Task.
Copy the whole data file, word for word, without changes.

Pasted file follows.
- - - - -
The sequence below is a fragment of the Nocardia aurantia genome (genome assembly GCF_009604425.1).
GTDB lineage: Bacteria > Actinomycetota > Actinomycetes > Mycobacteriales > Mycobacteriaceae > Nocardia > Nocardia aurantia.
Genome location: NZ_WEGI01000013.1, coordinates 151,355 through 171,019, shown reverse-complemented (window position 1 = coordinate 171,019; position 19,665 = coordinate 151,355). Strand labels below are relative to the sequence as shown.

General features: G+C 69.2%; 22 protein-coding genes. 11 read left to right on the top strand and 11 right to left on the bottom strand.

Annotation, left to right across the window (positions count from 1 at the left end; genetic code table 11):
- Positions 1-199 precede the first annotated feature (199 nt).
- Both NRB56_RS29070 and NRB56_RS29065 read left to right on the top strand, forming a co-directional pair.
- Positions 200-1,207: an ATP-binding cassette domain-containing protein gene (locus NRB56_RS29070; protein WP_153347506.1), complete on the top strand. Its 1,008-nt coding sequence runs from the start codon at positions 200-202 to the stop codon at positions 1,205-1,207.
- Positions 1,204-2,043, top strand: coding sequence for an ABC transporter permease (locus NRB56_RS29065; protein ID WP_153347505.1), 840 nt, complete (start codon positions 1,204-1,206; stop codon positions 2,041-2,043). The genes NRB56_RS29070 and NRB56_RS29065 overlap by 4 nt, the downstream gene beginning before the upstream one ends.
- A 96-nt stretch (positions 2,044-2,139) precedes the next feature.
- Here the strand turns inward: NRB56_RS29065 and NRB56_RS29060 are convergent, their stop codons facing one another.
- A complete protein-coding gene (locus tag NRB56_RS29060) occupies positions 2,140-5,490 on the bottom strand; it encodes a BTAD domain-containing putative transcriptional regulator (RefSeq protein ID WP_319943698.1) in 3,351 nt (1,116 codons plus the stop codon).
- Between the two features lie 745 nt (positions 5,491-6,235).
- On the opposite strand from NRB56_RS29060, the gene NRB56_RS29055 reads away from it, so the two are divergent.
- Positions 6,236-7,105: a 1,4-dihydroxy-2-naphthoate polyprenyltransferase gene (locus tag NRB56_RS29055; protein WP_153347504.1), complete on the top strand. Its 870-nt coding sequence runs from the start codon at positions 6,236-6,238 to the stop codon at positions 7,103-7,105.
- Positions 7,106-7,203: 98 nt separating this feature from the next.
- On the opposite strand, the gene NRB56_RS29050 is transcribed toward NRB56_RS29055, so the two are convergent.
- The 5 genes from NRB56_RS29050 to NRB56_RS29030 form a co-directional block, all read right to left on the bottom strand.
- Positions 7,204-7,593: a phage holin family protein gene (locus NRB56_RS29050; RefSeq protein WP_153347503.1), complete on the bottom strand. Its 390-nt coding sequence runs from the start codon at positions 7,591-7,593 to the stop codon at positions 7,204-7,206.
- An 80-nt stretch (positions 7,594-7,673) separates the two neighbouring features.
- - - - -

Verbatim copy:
The sequence below is a fragment of the Nocardia aurantia genome (genome assembly GCF_009604425.1).
GTDB lineage: Bacteria > Actinomycetota > Actinomycetes > Mycobacteriales > Mycobacteriaceae > Nocardia > Nocardia aurantia.
Genome location: NZ_WEGI01000013.1, coordinates 151,355 through 171,019, shown reverse-complemented (window position 1 = coordinate 171,019; position 19,665 = coordinate 151,355). Strand labels below are relative to the sequence as shown.

General features: G+C 69.2%; 22 protein-coding genes. 11 read left to right on the top strand and 11 right to left on the bottom strand.

Annotation, left to right across the window (positions count from 1 at the left end; genetic code table 11):
- Positions 1-199 precede the first annotated feature (199 nt).
- Both NRB56_RS29070 and NRB56_RS29065 read left to right on the top strand, forming a co-directional pair.
- Positions 200-1,207: an ATP-binding cassette domain-containing protein gene (locus NRB56_RS29070; protein WP_153347506.1), complete on the top strand. Its 1,008-nt coding sequence runs from the start codon at positions 200-202 to the stop codon at positions 1,205-1,207.
- Positions 1,204-2,043, top strand: coding sequence for an ABC transporter permease (locus NRB56_RS29065; protein ID WP_153347505.1), 840 nt, complete (start codon positions 1,204-1,206; stop codon positions 2,041-2,043). The genes NRB56_RS29070 and NRB56_RS29065 overlap by 4 nt, the downstream gene beginning before the upstream one ends.
- A 96-nt stretch (positions 2,044-2,139) precedes the next feature.
- Here the strand turns inward: NRB56_RS29065 and NRB56_RS29060 are convergent, their stop codons facing one another.
- A complete protein-coding gene (locus tag NRB56_RS29060) occupies positions 2,140-5,490 on the bottom strand; it encodes a BTAD domain-containing putative transcriptional regulator (RefSeq protein ID WP_319943698.1) in 3,351 nt (1,116 codons plus the stop codon).
- Between the two features lie 745 nt (positions 5,491-6,235).
- On the opposite strand from NRB56_RS29060, the gene NRB56_RS29055 reads away from it, so the two are divergent.
- Positions 6,236-7,105: a 1,4-dihydroxy-2-naphthoate polyprenyltransferase gene (locus tag NRB56_RS29055; protein WP_153347504.1), complete on the top strand. Its 870-nt coding sequence runs from the start codon at positions 6,236-6,238 to the stop codon at positions 7,103-7,105.
- Positions 7,106-7,203: 98 nt separating this feature from the next.
- On the opposite strand, the gene NRB56_RS29050 is transcribed toward NRB56_RS29055, so the two are convergent.
- The 5 genes from NRB56_RS29050 to NRB56_RS29030 form a co-directional block, all read right to left on the bottom strand.
- Positions 7,204-7,593: a phage holin family protein gene (locus NRB56_RS29050; RefSeq protein WP_153347503.1), complete on the bottom strand. Its 390-nt coding sequence runs from the start codon at positions 7,591-7,593 to the stop codon at positions 7,204-7,206.
- An 80-nt stretch (positions 7,594-7,673) separates the two neighbouring features.